Mesa-Boogie Lone Star Review
I tried a Lone Star 1x12 for about a half hour on Saturday. During that time I concentrated on the clean channel. I didn't spend any more than about thirty seconds playing the dirty channel.
First of all, I must preface my remarks by saying that my preferences lately have been leaning away from the Boogie's signature sound. That characteristic midrange peak is there in the Lone Star.
The Lone Star has a lot of chime and sparkle. I didn't A/B it with any other amps, but it reminded me most of the Mark IV. Using a Les Paul double cut, I liked the gain control about half way up. Somewhere in the range of 12:00 to 2:00 the sound warms up and then gets a little hair. Beyond that, it compresses the sound pretty quickly.
The tone controls have a very useful taper. I don't think that people will complain so much about how fussy the settings are. I thought it remarkable that the effect of the bass and mid controls was still very noticeable when the treble control was at about 2/3 of maximum.
The reverb is very deep and swampy when turned up, and has a nice subtle sound and long decay when turned down. There's a reverb tone switch on the back panel (which is where the reverb controls are located), but its effect was too subtle, IMO.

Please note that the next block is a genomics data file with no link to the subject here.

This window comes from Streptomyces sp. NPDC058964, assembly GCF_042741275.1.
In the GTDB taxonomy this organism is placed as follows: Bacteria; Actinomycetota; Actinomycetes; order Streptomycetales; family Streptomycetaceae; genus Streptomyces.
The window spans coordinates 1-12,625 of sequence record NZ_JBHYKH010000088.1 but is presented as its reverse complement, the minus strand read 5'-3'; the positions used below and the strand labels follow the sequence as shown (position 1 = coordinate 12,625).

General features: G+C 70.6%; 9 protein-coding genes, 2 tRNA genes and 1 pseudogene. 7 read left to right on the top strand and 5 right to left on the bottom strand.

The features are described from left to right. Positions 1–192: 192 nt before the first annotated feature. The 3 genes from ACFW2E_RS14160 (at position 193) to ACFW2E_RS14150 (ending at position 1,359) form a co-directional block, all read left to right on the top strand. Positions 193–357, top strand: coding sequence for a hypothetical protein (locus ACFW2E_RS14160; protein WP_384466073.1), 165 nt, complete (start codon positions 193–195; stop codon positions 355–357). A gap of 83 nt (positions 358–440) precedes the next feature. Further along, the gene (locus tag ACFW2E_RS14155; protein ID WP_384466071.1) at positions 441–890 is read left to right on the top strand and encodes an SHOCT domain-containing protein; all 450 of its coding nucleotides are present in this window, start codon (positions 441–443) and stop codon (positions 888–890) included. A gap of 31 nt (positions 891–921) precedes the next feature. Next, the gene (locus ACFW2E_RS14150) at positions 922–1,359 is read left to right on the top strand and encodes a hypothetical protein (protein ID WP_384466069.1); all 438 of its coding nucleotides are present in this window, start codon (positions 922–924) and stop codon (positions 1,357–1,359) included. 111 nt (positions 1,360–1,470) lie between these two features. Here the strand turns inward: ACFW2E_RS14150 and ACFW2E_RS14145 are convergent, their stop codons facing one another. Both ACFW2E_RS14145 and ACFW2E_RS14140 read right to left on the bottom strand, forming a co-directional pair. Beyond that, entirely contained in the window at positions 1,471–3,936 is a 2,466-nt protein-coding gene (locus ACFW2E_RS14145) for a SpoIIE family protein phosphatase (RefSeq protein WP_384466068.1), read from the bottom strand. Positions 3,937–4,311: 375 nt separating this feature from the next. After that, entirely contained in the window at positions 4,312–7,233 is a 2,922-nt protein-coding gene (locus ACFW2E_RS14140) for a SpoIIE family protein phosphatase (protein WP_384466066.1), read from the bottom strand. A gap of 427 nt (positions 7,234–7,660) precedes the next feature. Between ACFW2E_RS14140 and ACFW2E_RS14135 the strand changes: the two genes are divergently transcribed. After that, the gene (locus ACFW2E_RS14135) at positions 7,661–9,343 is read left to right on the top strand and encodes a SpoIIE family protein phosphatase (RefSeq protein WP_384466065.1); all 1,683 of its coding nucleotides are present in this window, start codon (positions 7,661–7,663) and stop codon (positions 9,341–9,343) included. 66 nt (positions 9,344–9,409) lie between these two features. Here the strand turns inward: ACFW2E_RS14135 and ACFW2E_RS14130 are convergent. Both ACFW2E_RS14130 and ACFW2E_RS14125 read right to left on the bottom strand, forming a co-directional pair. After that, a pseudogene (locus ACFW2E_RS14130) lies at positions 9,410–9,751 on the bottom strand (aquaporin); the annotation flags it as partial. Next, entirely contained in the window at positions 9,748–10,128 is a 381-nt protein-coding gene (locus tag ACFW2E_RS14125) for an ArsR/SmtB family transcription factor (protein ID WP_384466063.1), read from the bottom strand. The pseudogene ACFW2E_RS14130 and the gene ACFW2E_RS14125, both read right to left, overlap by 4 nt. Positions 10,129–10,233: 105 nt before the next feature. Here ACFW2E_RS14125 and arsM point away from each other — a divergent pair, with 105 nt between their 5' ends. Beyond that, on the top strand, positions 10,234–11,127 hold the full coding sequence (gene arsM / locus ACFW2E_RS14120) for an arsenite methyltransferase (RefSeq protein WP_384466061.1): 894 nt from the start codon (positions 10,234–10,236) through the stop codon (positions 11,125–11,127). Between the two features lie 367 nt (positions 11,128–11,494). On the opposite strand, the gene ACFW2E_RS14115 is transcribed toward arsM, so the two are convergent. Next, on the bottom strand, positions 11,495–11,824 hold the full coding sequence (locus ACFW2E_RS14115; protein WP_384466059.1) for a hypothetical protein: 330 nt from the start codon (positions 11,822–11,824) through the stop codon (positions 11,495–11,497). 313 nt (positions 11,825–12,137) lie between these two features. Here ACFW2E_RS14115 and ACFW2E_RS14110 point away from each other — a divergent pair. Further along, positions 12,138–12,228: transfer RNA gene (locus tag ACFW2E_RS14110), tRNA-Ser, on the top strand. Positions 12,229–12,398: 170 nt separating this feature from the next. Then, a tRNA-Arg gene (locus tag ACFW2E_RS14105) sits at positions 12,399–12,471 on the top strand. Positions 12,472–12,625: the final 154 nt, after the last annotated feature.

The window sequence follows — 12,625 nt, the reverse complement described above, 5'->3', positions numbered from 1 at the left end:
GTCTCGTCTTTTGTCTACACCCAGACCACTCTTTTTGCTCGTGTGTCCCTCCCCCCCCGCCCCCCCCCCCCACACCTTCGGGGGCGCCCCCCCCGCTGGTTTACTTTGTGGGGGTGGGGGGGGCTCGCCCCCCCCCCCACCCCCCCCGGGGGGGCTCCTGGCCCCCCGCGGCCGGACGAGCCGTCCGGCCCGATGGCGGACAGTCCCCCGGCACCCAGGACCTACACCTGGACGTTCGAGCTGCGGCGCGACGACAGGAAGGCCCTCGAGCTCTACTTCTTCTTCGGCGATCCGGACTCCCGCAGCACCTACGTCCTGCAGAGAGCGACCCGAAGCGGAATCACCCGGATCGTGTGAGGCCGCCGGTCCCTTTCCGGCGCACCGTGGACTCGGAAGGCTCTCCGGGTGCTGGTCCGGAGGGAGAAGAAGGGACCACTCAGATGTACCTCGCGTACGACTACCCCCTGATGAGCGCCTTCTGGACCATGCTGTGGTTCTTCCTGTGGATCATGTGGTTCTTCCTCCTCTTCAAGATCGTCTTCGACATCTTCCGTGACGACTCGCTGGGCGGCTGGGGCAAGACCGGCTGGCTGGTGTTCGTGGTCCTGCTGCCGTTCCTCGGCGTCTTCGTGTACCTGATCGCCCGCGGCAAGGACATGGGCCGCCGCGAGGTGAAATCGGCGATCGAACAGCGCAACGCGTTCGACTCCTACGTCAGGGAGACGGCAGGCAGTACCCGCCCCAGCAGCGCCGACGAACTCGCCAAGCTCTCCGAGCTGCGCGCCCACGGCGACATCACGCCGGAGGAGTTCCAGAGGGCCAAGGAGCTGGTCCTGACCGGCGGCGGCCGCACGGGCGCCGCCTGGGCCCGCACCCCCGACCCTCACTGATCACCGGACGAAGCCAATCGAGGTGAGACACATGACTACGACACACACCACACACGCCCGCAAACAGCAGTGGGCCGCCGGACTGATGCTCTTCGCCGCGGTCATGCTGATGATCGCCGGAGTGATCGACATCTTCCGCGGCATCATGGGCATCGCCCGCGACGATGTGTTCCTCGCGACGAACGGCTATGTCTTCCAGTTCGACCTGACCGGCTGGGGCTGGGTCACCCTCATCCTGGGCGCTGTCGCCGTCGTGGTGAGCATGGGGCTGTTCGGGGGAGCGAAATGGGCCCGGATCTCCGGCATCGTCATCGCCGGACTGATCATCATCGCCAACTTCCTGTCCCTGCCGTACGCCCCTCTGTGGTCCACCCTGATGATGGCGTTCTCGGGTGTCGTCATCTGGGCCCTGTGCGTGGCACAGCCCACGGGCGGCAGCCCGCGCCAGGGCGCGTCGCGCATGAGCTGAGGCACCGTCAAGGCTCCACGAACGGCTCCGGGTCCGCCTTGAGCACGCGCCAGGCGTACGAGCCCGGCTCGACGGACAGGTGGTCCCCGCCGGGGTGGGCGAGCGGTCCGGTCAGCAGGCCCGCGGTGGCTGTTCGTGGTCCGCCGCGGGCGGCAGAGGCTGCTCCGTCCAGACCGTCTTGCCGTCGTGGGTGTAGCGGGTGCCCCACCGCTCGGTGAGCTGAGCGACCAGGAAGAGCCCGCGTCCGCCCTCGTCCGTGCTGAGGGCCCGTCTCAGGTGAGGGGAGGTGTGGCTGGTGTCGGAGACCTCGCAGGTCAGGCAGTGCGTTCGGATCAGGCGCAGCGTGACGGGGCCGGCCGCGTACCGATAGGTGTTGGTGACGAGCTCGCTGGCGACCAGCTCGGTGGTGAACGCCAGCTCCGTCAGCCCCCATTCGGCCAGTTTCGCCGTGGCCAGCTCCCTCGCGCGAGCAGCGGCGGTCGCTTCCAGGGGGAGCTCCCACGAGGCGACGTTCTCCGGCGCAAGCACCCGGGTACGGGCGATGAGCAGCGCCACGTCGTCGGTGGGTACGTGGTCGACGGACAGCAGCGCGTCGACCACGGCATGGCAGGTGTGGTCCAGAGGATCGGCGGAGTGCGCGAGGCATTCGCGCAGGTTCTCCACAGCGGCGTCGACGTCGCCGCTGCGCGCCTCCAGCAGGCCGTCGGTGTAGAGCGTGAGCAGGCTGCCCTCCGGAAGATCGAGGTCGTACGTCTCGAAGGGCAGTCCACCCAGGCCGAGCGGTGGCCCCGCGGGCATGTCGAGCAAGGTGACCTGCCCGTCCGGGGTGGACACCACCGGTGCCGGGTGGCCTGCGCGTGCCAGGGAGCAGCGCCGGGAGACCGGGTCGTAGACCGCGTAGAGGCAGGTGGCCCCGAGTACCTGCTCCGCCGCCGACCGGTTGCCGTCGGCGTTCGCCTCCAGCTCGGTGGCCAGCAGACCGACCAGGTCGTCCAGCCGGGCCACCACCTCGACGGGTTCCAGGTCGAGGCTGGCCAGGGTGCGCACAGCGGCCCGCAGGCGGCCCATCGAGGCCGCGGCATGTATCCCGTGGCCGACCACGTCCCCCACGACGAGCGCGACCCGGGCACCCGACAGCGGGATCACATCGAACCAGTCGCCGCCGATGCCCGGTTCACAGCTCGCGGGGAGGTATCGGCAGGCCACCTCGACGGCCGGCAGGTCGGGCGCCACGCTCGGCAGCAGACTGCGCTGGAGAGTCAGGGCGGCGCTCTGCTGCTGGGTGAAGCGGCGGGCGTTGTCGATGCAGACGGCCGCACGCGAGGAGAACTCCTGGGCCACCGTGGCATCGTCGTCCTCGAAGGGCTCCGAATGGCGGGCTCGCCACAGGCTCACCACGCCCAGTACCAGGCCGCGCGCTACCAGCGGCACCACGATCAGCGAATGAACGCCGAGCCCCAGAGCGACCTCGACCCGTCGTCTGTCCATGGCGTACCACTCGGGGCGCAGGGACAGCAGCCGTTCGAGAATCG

The mode switches are all subminiature short-bat toggles. I'm not a big fan of that kind of switch, but I suppose they're OK since they wouldn't be changed very often. However, I question the use of that kind of switch as the bias selector (EL-34/6L6), hanging off the back panel along with the reverb tone and loop bypass switches. Seems like an accident waiting to happen... I wish they would have used the recessed slide switch found on the Heartbreaker and Nomads.
Tonewise, my main complaint is that the bass is weak. I wasn't able to set up the EQ to have a chimey top end and a solid attack on the fundamentals of the lower notes - the settings went from too thin to borderline mushy without a (to my ears) useful setting in between.